The situation in Europe in the immediate Post-War era

Events

Tehran Conference

November 28, 1943 - December 1, 1943

The Tehran Conference was a strategy meeting of Joseph Stalin, Franklin D. Roosevelt, and Winston Churchill. It was held in the Soviet Union's embassy in Tehran, Iran. It was the first of the World War II conferences of the "Big Three" Allied leaders . It preceded the 1945 Yalta and Potsdam conferences. The main outcome of the Tehran Conference was the Western Allies' commitment to open a second front against Nazi Germany. The conference also addressed the Allies' relations with Turkey and Iran, operations in Yugoslavia and against Japan, and the envisaged post-war settlement. A separate protocol signed at the conference pledged the Big Three to recognise Iran's independence.

Yalta Conference

February 4, 1945 - February 11, 1945

The Yalta Conference, also known as the Crimea conference, held from February 4 to 11, 1945, was the second conference between the three great powers, with the purpose of discussing Europe's postwar reorganisation. The conference convened in the Livadia Palace near Yalta in Crimea, Soviet Union. The aim of the conference was to shape a post-war peace that represented not just a collective security order but a plan to give self-determination to the liberated peoples of post-Nazi Europe. The meeting was intended mainly to discuss the re-establishment of the nations of war-torn Europe. Within a few years, with the Cold War dividing the continent, Yalta became a subject of intense controversy.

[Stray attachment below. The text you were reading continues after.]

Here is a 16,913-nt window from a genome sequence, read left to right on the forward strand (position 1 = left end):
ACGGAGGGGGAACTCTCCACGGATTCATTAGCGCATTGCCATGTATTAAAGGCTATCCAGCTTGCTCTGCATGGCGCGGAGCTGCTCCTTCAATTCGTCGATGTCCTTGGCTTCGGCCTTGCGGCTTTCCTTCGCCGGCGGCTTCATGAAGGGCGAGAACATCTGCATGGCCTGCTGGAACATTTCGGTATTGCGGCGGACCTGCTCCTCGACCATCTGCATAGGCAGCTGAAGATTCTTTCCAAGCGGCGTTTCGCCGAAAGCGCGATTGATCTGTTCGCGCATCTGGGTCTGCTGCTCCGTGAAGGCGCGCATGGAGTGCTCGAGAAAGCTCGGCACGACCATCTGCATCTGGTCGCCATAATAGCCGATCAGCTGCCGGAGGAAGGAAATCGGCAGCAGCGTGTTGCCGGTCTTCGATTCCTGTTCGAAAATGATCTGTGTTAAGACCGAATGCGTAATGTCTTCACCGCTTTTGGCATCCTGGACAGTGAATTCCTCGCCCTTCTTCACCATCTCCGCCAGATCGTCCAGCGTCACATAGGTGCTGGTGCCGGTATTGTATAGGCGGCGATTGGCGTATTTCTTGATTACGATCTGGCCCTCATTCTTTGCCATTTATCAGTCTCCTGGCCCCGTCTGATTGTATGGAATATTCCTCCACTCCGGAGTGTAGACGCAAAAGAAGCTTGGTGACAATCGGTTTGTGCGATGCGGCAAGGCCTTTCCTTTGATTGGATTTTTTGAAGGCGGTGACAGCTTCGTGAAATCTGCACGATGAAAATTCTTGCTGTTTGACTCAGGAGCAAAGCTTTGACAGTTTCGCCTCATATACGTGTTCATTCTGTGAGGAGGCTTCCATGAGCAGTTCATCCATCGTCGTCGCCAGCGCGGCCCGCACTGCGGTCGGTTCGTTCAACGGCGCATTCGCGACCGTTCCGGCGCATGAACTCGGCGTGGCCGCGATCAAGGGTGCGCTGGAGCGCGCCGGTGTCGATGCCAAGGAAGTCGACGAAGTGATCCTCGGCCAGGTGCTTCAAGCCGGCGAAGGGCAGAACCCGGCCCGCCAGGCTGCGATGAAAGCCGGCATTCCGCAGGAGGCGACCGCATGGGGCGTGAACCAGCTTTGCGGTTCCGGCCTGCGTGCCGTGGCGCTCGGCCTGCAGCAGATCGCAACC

Surrender of Germany

May 7, 1945 - May 8, 1945

On May 7, 1945, Germany officially surrendered to the Allied powers, bringing an end to the European conflict in World War II. General Alfred Jodl, representing the German High Command, signed the unconditional surrender of both east and west forces in Reims, France, which would take effect the following day.

Potsdam Conference

July 17, 1945 - August 2, 1945

The Potsdam Conference, in Potsdam, occupied Germany, from 17 July to 2 August 1945. The three powers were represented by Communist Party General Secretary Joseph Stalin, Prime Ministers Winston Churchill and, later, Clement Attlee, and President Harry S. Truman. The three powers gathered to decide how to administer the defeated Nazi Germany, which had agreed to unconditional surrender nine weeks earlier, on 8 May (V-E Day). The goals of the conference also included the establishment of post-war order, peace treaty issues, and countering the effects of the war. Key agreements reached at the conference include:

A statement of aims of their occupation of Germany: demilitarization, denazification, democratization, decentralization, dismantling and decartelization.

Germany and Austria were to be divided respectively into four occupation zones (earlier agreed in principle at Yalta), and similarly each capital, Berlin and Vienna, was to be divided into four zones.

It was agreed that the Nazi war criminals would be put to trial.

Germany's eastern border was to be shifted westwards to the Oder–Neisse line, effectively reducing Germany in size by approximately 25% compared to its 1937 borders. The territories east of the new border comprised East Prussia, Silesia, West Prussia, and two thirds of Pomerania. These areas were mainly agricultural, with the exception of Upper Silesia which was the second largest centre of German heavy industry.